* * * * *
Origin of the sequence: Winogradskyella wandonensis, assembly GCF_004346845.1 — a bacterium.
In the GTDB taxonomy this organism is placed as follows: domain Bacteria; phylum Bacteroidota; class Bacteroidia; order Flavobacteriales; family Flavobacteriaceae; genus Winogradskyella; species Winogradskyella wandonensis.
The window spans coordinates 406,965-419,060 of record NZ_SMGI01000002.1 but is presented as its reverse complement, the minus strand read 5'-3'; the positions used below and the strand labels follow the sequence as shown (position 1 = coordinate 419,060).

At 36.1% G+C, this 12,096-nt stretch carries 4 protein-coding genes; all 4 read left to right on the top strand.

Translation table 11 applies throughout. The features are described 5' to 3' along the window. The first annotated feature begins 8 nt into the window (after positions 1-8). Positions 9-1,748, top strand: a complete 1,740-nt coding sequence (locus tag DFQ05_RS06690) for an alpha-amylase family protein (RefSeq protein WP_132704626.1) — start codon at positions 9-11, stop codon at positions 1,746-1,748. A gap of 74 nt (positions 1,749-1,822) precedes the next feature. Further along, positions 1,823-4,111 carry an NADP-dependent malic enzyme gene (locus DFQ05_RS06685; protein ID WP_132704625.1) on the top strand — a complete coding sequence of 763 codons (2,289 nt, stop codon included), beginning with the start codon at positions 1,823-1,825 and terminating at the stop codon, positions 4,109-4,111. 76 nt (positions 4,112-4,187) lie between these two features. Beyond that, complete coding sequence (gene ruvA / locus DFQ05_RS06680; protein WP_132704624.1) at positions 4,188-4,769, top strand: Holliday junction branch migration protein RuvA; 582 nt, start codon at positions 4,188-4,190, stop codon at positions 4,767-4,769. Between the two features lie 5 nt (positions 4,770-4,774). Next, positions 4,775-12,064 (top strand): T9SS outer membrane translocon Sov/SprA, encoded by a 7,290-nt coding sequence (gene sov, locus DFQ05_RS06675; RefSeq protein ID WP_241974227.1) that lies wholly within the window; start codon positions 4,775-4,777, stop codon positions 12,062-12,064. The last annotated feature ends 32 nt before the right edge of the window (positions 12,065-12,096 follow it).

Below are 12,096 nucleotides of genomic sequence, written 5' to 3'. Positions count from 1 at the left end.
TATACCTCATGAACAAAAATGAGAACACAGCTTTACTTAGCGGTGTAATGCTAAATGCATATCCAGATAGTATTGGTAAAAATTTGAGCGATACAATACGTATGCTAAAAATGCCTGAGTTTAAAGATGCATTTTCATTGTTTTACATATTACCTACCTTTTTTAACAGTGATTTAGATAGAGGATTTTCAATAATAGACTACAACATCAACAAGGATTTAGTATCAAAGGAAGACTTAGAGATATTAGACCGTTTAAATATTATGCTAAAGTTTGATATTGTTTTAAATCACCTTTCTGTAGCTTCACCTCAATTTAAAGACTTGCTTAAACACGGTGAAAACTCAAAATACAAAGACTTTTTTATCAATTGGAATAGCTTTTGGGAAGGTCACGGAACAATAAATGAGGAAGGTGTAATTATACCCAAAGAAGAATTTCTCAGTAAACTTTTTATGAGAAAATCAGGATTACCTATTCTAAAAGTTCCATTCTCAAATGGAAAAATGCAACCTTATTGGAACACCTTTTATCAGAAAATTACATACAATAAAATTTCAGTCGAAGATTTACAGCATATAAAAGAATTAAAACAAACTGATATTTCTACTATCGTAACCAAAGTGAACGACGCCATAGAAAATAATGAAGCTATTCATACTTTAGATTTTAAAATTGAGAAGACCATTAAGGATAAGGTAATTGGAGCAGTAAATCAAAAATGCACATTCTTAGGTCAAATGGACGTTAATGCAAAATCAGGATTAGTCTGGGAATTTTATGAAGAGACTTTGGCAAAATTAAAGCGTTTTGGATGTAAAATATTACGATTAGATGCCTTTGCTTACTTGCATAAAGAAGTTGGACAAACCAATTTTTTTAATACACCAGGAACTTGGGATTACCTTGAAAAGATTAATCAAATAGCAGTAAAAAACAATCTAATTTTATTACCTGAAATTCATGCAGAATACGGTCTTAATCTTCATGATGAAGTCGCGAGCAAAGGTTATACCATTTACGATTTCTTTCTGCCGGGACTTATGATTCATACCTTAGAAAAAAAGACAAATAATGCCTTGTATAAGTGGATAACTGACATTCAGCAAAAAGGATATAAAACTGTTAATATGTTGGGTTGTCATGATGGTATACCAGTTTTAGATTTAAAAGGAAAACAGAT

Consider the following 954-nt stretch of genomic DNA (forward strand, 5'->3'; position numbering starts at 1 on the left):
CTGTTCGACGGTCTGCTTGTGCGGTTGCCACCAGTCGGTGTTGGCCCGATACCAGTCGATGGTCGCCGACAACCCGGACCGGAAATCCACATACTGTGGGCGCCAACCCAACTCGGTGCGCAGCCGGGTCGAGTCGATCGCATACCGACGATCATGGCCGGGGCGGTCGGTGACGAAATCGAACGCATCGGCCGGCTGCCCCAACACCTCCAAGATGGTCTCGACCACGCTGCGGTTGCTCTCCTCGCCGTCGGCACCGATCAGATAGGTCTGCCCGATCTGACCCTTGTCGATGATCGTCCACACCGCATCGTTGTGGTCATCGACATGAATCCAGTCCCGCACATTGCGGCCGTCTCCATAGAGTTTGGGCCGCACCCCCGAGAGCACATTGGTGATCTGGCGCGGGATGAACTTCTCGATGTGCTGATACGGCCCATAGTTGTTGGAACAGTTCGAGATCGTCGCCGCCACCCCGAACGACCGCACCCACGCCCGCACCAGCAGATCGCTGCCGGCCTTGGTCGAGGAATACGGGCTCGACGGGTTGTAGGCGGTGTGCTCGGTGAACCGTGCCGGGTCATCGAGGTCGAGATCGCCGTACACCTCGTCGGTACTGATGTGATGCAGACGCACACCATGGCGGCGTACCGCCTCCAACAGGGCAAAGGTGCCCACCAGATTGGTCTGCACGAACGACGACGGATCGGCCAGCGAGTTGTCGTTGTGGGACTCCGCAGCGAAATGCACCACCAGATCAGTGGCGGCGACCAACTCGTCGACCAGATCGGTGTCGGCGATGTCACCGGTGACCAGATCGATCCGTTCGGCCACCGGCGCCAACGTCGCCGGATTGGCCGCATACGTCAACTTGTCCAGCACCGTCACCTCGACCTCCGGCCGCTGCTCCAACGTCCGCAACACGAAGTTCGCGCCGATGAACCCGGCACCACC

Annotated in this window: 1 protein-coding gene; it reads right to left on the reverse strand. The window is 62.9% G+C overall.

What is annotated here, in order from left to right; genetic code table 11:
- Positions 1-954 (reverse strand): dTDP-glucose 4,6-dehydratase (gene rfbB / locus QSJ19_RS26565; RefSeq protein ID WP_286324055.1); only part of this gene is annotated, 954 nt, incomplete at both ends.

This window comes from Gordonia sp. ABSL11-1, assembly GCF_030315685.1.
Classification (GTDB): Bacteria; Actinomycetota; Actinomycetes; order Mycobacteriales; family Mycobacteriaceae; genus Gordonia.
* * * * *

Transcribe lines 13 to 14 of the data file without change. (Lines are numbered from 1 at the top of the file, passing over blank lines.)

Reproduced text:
This window comes from Gordonia sp. ABSL11-1, assembly GCF_030315685.1.
Classification (GTDB): Bacteria; Actinomycetota; Actinomycetes; order Mycobacteriales; family Mycobacteriaceae; genus Gordonia.